I dragged the peeler across another potato as my oldest daughter’s voice escalated next to me. Her edgy tone reminded me that she disagreed with my opinion. She wanted to pierce her ears again, for a third time, and seemed to have forgotten the serious discussion we had the day I allowed her to get a double piercing. That was a big decision for me. I have never been a fan of multiple piercings, but, soon after Emily’s first ear piercing at age 10, she started asking about the possibility of more. Initially, I avoided the discussion and told her that she had to wait until high school. If she still wanted to get her ears double pierced, we would revisit the discussion then.
Three years later, the first day of high school completed, Emily smiled at me and said, “Mommmmmm, you know what today is??”
I forced a deep breath out between my teeth and gripped the steering wheel. “Em, let’s talk when we get home.”
That night, we sat on my bed, and I looked at my daughter. “Emily, you know I am not a fan of double pierced ears. To be honest, I thought if I made you wait a few years, you would lose interest and not want to do this anymore. But obviously, you still do.” I then told her that I had thought about it a lot and had decided that I was ok with the decision and that we could go that weekend to double-pierce her ears. I then raised my eyebrows and said, “But please promise me that this isn’t going to lead to multiple body piercings. Oh and I really am not a fan of tattoos, just so you know.”
She giggled and agreed. “Mom! I promise! I don’t want any other piercings. I just want my ears double pierced.”
Two years later, she sat at the kitchen table scoffing at me, saying she couldn’t understand why I didn’t like a third earring and it isn’t like she wants to get her whole body pierced and it doesn’t mean she is a bad person if she gets another earring and why don’t I trust her? I set the potato down on the counter and faced my 16 year old daughter. “Em, this has nothing to do with trusting you and I never said you were a bad person.” Her face grimaced, and she started listing all the people she knew with three earrings. And then she waited, as if she just knew this list of names would cause me to rush to her side, hug her with tears in my eyes and say, “Oh darling, I had no idea. What was I thinking? Let’s get in the car right now and head to Claire’s.”
I sighed and said, “Em, I am sorry, but I am just conservative about stuff like this and to be honest, I just don’t like a lot of earrings on ears. And you know what? It really isn’t about the piercings at this point. You promised me when I allowed you to get the double piercing that you wouldn’t keep asking for more piercings and I feel like you aren’t honoring your word. It matters to me that you have respect for the agreement we made together.”
She quickly denied ever making such a promise, abruptly stood up from the table, sighed something about needing to take a shower and left the room. I returned to my potatoes.
Twenty minutes later she quietly sat down at the table again, towel wrapped around her wet head, and said, “Mom, can I please say something?”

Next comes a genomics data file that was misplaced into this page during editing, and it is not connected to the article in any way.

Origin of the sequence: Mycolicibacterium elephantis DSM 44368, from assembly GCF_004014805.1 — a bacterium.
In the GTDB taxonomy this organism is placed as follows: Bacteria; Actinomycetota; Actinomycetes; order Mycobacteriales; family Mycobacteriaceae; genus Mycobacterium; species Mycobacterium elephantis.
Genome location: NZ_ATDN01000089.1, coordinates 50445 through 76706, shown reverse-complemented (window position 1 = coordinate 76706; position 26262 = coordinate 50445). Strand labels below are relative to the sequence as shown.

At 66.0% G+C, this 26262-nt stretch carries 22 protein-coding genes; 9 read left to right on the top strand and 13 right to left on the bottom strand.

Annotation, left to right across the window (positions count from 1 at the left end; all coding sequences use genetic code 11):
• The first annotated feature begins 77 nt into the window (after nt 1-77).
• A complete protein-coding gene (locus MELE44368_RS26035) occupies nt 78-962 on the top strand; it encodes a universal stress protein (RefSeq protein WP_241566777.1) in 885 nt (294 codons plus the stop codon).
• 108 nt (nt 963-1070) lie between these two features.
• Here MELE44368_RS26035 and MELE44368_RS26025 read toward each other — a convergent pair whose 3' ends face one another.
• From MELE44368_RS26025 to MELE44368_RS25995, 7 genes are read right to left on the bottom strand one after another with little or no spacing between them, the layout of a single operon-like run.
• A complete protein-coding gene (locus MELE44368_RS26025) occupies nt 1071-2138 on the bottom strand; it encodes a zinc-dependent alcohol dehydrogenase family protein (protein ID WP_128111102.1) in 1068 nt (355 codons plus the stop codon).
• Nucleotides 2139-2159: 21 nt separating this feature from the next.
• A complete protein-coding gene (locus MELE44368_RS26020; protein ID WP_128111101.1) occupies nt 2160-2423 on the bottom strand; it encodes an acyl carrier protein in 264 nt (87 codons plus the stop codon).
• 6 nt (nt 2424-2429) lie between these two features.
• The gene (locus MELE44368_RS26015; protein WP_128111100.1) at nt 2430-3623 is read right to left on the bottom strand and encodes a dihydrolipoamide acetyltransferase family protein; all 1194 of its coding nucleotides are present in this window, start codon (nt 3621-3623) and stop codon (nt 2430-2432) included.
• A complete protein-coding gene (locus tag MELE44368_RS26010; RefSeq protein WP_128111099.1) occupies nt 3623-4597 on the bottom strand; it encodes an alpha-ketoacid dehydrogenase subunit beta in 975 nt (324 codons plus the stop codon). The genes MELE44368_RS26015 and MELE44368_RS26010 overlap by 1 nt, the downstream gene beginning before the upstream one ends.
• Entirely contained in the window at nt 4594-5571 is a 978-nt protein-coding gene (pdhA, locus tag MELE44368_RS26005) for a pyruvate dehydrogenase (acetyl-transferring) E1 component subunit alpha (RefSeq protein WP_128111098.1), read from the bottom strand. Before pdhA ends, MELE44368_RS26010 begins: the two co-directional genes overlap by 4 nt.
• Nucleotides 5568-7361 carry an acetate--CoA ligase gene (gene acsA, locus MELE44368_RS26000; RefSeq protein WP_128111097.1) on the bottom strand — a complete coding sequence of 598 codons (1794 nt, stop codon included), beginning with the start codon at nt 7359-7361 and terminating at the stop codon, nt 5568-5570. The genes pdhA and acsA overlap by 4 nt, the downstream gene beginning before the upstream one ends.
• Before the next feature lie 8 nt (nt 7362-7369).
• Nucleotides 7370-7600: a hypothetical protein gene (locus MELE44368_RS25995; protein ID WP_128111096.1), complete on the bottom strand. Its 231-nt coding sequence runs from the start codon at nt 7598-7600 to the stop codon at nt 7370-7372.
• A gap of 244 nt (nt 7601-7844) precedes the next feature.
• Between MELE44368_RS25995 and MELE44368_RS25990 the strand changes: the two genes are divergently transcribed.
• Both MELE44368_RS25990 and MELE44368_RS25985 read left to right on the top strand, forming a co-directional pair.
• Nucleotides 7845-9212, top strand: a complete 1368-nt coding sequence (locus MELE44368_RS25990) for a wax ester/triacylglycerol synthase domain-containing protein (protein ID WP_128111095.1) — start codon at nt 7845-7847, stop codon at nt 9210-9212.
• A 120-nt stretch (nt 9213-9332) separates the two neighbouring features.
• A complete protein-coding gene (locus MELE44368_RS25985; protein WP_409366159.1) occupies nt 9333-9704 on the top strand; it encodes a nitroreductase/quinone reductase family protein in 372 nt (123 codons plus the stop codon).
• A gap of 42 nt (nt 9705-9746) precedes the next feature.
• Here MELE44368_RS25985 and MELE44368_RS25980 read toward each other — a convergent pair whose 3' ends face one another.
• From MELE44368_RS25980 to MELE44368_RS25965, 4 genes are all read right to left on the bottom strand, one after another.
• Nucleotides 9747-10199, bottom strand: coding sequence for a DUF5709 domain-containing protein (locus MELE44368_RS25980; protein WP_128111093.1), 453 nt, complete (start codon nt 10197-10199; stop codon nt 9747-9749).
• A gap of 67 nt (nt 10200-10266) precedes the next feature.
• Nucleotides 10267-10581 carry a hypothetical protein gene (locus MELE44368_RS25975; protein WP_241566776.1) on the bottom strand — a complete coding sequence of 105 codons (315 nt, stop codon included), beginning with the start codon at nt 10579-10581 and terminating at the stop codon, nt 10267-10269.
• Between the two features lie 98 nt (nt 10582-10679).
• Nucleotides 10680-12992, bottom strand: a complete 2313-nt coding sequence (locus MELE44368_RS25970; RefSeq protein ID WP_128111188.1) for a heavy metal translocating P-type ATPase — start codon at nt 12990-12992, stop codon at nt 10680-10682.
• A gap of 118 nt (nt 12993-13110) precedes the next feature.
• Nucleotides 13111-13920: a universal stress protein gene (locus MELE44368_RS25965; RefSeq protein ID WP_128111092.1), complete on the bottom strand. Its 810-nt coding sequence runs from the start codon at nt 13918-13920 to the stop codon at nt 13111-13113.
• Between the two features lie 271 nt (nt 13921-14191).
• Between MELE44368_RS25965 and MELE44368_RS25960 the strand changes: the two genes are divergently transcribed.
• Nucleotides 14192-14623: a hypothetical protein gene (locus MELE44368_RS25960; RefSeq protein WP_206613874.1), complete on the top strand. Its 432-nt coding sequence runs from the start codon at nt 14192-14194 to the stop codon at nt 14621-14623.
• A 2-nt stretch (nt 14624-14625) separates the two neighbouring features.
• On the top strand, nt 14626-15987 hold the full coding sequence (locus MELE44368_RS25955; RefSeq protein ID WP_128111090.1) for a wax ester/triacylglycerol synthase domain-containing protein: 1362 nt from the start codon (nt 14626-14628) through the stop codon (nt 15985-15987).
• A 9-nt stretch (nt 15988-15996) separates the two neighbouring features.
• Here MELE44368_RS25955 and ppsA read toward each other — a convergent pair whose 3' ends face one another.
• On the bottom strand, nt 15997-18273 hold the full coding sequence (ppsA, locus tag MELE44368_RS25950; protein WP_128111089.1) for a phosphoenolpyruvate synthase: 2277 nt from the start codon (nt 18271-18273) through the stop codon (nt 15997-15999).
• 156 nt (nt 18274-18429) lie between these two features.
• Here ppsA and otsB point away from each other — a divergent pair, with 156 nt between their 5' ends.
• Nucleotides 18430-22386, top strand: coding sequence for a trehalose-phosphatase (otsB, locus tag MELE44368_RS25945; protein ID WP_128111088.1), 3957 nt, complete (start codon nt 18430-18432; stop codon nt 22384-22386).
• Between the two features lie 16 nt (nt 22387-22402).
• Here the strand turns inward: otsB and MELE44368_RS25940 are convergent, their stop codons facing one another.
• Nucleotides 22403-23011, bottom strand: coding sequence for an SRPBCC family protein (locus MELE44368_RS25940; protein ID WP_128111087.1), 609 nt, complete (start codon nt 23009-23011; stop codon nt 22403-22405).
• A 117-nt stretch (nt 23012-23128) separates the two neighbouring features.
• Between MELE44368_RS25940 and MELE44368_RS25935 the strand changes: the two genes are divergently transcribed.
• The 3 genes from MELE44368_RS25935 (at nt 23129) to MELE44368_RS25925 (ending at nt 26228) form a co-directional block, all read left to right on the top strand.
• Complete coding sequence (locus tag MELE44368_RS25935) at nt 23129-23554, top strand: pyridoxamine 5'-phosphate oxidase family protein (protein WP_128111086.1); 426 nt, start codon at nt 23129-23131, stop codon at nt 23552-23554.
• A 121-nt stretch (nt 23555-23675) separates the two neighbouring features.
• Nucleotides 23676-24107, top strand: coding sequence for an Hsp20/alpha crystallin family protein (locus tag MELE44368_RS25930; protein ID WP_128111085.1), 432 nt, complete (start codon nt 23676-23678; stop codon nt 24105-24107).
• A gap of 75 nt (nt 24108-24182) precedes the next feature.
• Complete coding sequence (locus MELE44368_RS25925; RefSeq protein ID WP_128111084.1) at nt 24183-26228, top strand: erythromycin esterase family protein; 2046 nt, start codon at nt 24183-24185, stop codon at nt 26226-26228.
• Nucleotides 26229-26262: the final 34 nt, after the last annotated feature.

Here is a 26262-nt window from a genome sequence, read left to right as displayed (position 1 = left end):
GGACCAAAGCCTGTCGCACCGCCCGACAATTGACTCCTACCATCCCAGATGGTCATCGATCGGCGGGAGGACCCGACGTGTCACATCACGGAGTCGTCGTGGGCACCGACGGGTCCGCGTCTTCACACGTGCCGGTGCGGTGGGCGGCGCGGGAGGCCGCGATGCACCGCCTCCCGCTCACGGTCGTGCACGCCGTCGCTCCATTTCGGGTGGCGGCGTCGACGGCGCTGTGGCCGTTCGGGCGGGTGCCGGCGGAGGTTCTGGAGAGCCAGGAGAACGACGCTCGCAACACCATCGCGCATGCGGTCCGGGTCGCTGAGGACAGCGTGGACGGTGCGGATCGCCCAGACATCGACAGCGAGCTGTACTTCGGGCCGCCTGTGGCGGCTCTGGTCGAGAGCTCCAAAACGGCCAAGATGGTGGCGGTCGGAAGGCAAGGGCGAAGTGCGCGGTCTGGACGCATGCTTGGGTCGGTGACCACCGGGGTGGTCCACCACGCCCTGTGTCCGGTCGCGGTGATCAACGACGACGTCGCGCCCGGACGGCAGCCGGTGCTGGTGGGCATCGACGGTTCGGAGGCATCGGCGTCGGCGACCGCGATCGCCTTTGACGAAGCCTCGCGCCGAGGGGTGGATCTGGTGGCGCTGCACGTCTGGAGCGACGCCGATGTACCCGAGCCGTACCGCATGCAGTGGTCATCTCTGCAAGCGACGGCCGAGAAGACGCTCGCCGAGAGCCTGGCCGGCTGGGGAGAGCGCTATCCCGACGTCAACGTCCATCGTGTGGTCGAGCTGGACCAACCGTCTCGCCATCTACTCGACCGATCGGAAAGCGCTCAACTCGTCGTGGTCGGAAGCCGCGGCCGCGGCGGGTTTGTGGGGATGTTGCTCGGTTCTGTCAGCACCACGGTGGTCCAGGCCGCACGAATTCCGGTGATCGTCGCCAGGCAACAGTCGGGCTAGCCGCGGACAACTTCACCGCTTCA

I joined her at the table as she slowly explained, “I just want to say that you were right. I did make that promise with you and I am sorry I said I didn’t. I just….”
She stopped for a moment, trying to control the shakiness in her voice. She wanted to understand why I was so opposed to this third earring and then explained, “Mom, I think I make good decisions. I’m not wild and I’m not lying to you about what I am doing on the weekends. I just like the way the third earring looks and I don’t think people will think badly of me because of it.”
At that moment, a small voice inside of my weary brain whispered, “Lori, why are you so opposed to this?” I swatted it away like an annoying fly and took a moment to really look at my beautiful daughter.
“Em, to be honest, I don’t really know why I don’t like that look. I just don’t. I need you to give me some time to think more about why I don’t like it. But I also want to say something to you right now.”
I reflected on the last few weeks and commented about how she had been edgy about everything. Her comments were often filled with sarcasm and judgment instead of grace or compassion. I looked intently at her for a minute and said, “Em, here is what I know. One girl might wear only two small diamond studs and be the meanest, rudest girl in your class. And next to her might be someone who has multiple body piercings, pink hair and tattoos, and be the most compassionate, kind, forgiving person in the school. I know it isn’t our outside appearance that defines who we are.”
We held each other’s gaze and I knew she understood.
So much of life is spent striving to be appropriately decent on the outside, while we often neglect the important issue of our hearts.1 Samuel 16:7 says, “People look at the outward appearance, but the Lord looks at the heart.” And this isn’t just about shaping the hearts of my daughters, this is about mine too. I have to be honest and admit that part of the earring issue wasn’t about just the appearance of another earring. It was also about the fact that I was worried about what people would think. Not just about Emily, but about me too.
It has been almost a year since Emily and I had this discussion, and she does indeed have three holes in each ear now. Her grandmothers weren’t thrilled to say the least. When I gave her permission, I told her that we should call this third piercing her “heart earrings.” Each time she puts the earrings in her ears, I hope she thinks about her heart. Maybe I need to get an extra piercing too.